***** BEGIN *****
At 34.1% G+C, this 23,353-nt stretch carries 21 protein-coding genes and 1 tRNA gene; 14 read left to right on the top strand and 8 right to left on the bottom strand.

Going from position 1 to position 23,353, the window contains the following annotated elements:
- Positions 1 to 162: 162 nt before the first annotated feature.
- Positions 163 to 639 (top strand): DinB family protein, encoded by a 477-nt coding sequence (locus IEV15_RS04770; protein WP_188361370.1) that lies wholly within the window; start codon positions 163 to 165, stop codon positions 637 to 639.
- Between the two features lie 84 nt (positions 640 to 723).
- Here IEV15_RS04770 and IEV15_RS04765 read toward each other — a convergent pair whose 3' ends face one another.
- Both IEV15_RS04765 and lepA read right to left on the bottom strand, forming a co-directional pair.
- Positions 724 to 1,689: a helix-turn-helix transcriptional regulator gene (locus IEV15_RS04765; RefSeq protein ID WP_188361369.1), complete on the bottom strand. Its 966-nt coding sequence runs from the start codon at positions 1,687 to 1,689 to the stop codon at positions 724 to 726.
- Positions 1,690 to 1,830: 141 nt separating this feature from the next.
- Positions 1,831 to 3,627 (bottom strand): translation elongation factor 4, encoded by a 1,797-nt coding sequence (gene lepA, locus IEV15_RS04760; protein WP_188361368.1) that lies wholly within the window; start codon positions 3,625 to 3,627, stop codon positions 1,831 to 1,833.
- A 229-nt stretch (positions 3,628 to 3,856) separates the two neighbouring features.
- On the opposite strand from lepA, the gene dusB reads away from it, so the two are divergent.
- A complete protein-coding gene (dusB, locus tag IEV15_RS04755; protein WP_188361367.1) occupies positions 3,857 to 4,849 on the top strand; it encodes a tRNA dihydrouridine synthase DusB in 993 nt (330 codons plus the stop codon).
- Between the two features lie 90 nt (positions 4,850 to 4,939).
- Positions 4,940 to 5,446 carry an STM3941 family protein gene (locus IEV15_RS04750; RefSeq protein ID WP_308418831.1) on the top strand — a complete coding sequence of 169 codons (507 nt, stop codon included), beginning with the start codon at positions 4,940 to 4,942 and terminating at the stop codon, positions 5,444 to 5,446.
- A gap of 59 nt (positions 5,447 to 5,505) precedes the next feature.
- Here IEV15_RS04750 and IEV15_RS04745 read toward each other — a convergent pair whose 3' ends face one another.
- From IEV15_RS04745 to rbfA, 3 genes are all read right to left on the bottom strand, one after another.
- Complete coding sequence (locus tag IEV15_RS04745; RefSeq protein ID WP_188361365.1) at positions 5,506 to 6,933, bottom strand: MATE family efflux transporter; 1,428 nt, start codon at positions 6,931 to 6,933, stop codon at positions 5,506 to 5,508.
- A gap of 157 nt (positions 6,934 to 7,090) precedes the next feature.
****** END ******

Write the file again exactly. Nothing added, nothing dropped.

At 34.1% G+C, this 23,353-nt stretch carries 21 protein-coding genes and 1 tRNA gene; 14 read left to right on the top strand and 8 right to left on the bottom strand.

Going from position 1 to position 23,353, the window contains the following annotated elements:
- Positions 1 to 162: 162 nt before the first annotated feature.
- Positions 163 to 639 (top strand): DinB family protein, encoded by a 477-nt coding sequence (locus IEV15_RS04770; protein WP_188361370.1) that lies wholly within the window; start codon positions 163 to 165, stop codon positions 637 to 639.
- Between the two features lie 84 nt (positions 640 to 723).
- Here IEV15_RS04770 and IEV15_RS04765 read toward each other — a convergent pair whose 3' ends face one another.
- Both IEV15_RS04765 and lepA read right to left on the bottom strand, forming a co-directional pair.
- Positions 724 to 1,689: a helix-turn-helix transcriptional regulator gene (locus IEV15_RS04765; RefSeq protein ID WP_188361369.1), complete on the bottom strand. Its 966-nt coding sequence runs from the start codon at positions 1,687 to 1,689 to the stop codon at positions 724 to 726.
- Positions 1,690 to 1,830: 141 nt separating this feature from the next.
- Positions 1,831 to 3,627 (bottom strand): translation elongation factor 4, encoded by a 1,797-nt coding sequence (gene lepA, locus IEV15_RS04760; protein WP_188361368.1) that lies wholly within the window; start codon positions 3,625 to 3,627, stop codon positions 1,831 to 1,833.
- A 229-nt stretch (positions 3,628 to 3,856) separates the two neighbouring features.
- On the opposite strand from lepA, the gene dusB reads away from it, so the two are divergent.
- A complete protein-coding gene (dusB, locus tag IEV15_RS04755; protein WP_188361367.1) occupies positions 3,857 to 4,849 on the top strand; it encodes a tRNA dihydrouridine synthase DusB in 993 nt (330 codons plus the stop codon).
- Between the two features lie 90 nt (positions 4,850 to 4,939).
- Positions 4,940 to 5,446 carry an STM3941 family protein gene (locus IEV15_RS04750; RefSeq protein ID WP_308418831.1) on the top strand — a complete coding sequence of 169 codons (507 nt, stop codon included), beginning with the start codon at positions 4,940 to 4,942 and terminating at the stop codon, positions 5,444 to 5,446.
- A gap of 59 nt (positions 5,447 to 5,505) precedes the next feature.
- Here IEV15_RS04750 and IEV15_RS04745 read toward each other — a convergent pair whose 3' ends face one another.
- From IEV15_RS04745 to rbfA, 3 genes are all read right to left on the bottom strand, one after another.
- Complete coding sequence (locus tag IEV15_RS04745; RefSeq protein ID WP_188361365.1) at positions 5,506 to 6,933, bottom strand: MATE family efflux transporter; 1,428 nt, start codon at positions 6,931 to 6,933, stop codon at positions 5,506 to 5,508.
- A gap of 157 nt (positions 6,934 to 7,090) precedes the next feature.